Rebel Human was founded by Jenny Arrington and Tait Medina, Ph.D. out of the shared desire to help people live a more connected, compassionate, creative, and joy-filled life.
Like most good things, Rebel Human is a work of both sustained effort and serendipity. After decades in the health and wellbeing field—Tait as an academic researcher, Jenny as a teacher, and both as ever evolving works in progress—these two came together quite by chance.
Rebel Human is the product of many of their shared interests, values, and expertise: A background in the neurosicence of contemplative practices; experience in evidence-based, holistic, and action-oriented approaches to mental health and wellbeing; and a willingness to share openly and honestly about their own personal struggles, which they see as foundational to their work.
Tait Medina, Ph.D.
I've always been a driven person, sometimes to the detriment of myself and others. For many years I associated my worth almost exclusively with the honors, awards, degrees, and accolades that were bestowed on me by others. This relationship was linear: I was happy when I was recognized as being outstanding, and devastated when I wasn't.
I hit a wall (figuratively) when I was in my mid-20s. I was drinking too much, using alcohol to lift my spirits and numb me out. At one point, near the end of my beginning, I cut myself off from all who loved me so that I could be alone as I worked diligently to hate myself into being better. But, as it turns out, you cannot hate yourself into a version of yourself that you can love. Nor can you fill that deep hole with awards and the opinions of others. What you can do is work everyday to cultivate an outlook of hope, kindness, and charity for yourself and others. For me this takes diligence and discipline, and is a daily practice of pausing, paying attention, breathing, being, connecting, forgiving, and loving.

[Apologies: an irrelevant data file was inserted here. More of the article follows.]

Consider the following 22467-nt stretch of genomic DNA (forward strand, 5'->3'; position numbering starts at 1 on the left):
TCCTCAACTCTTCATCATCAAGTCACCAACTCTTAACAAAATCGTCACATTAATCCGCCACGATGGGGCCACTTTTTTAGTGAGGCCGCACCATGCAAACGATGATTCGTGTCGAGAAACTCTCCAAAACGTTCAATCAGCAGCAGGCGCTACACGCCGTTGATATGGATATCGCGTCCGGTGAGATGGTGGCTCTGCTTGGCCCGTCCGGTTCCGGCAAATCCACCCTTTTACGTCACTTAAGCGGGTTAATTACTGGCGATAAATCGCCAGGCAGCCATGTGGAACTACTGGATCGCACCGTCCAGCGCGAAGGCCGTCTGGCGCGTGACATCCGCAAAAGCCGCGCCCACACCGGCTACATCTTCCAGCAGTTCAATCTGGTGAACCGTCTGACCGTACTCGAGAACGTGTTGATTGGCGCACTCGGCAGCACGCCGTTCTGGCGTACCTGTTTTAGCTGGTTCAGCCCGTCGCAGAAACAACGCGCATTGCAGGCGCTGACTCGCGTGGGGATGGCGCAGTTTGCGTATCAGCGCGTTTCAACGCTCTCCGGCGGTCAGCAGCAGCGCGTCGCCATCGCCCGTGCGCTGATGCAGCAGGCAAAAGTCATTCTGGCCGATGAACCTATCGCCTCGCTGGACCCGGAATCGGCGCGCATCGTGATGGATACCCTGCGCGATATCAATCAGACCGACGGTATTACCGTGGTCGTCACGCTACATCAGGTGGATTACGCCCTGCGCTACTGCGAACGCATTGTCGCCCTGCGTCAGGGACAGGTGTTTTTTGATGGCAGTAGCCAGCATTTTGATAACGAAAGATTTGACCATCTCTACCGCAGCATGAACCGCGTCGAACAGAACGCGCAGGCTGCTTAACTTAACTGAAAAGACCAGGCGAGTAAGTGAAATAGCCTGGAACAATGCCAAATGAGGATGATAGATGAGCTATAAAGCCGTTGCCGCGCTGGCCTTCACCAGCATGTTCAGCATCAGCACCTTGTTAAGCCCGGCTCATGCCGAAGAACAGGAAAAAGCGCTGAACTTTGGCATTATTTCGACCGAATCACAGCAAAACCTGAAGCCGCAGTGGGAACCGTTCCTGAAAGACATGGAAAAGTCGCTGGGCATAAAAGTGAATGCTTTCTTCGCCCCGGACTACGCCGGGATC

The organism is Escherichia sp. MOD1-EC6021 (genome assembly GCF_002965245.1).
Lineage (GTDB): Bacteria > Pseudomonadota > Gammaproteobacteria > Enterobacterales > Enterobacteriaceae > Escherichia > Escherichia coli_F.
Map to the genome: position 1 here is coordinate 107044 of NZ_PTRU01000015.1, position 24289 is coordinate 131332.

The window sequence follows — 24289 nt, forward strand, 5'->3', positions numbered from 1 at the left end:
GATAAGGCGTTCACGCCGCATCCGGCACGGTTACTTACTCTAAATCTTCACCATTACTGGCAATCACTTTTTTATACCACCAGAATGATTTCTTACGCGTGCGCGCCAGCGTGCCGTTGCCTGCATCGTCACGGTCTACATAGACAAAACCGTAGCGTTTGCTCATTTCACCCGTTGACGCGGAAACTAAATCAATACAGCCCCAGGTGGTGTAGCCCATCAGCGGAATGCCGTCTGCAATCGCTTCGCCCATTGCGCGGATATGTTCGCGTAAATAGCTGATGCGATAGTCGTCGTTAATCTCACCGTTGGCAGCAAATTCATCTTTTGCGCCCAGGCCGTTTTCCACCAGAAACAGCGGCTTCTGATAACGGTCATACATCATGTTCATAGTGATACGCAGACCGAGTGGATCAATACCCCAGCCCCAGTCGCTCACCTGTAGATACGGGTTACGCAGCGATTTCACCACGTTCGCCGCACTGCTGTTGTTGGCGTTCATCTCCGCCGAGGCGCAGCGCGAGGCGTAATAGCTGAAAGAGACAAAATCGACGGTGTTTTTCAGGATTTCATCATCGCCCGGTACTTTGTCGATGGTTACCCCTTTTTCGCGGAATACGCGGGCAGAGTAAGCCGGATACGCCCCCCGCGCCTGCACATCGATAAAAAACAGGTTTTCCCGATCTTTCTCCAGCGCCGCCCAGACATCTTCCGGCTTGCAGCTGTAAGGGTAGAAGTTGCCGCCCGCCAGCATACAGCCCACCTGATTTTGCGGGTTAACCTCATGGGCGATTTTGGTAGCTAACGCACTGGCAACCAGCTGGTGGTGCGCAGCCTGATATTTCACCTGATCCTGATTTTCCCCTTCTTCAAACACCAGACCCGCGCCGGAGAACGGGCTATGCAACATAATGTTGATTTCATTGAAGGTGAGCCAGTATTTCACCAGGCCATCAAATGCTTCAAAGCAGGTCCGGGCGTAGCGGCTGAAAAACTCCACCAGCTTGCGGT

Having said all that, it might seem incongruous to list my accomplishments. But, for me it's not. Today I take pride in these accomplishments and don't find my wholeness in them. In fact today I find my wholeness in the broken pieces.
I received my Ph.D. in sociology with an emphasis in medical sociology, social psychology, and statistics from Indiana University. My research has focused primarily on cross-cultural and cross-temporal conceptualizations of health, illness, and healing and the impact these have on subjective and objective experiences of distress. At the core of my research is the principle insight that health and illness cannot be simply regarded as biological or medical phenomena. People's lived experiences are always informed by cultural, social, economic, and institutional contexts. I taught for a number of years at the University of Michigan and later worked as a senior research scientist at the Institute for Health Research and Policy at the University of Illinois Chicago. I have had my research published in leading peer-reviewed journals such as American Journal of Psychiatry, American Journal of Public Health, and American Journal of Sociology. My work also appears in textbooks such as the Handbook of Sociology of Mental Health, and the Handbook of Sociology of Health, Illness, and Healing: A Blueprint for the 21st Century.
Prior to attending graduate school, I enjoyed a successful career as a professional ballet dancer. At fifteen I was hired by the First National Touring Company of The Phantom of The Opera as one of its original members and then later performed with the Broadway company. Throughout my career I danced on the stages of some of the most beautiful theaters in the world—the Civic Opera House in Chicago, the Kennedy Center in D.C., the Pantages in Minneapolis, the Orpheum in Boston.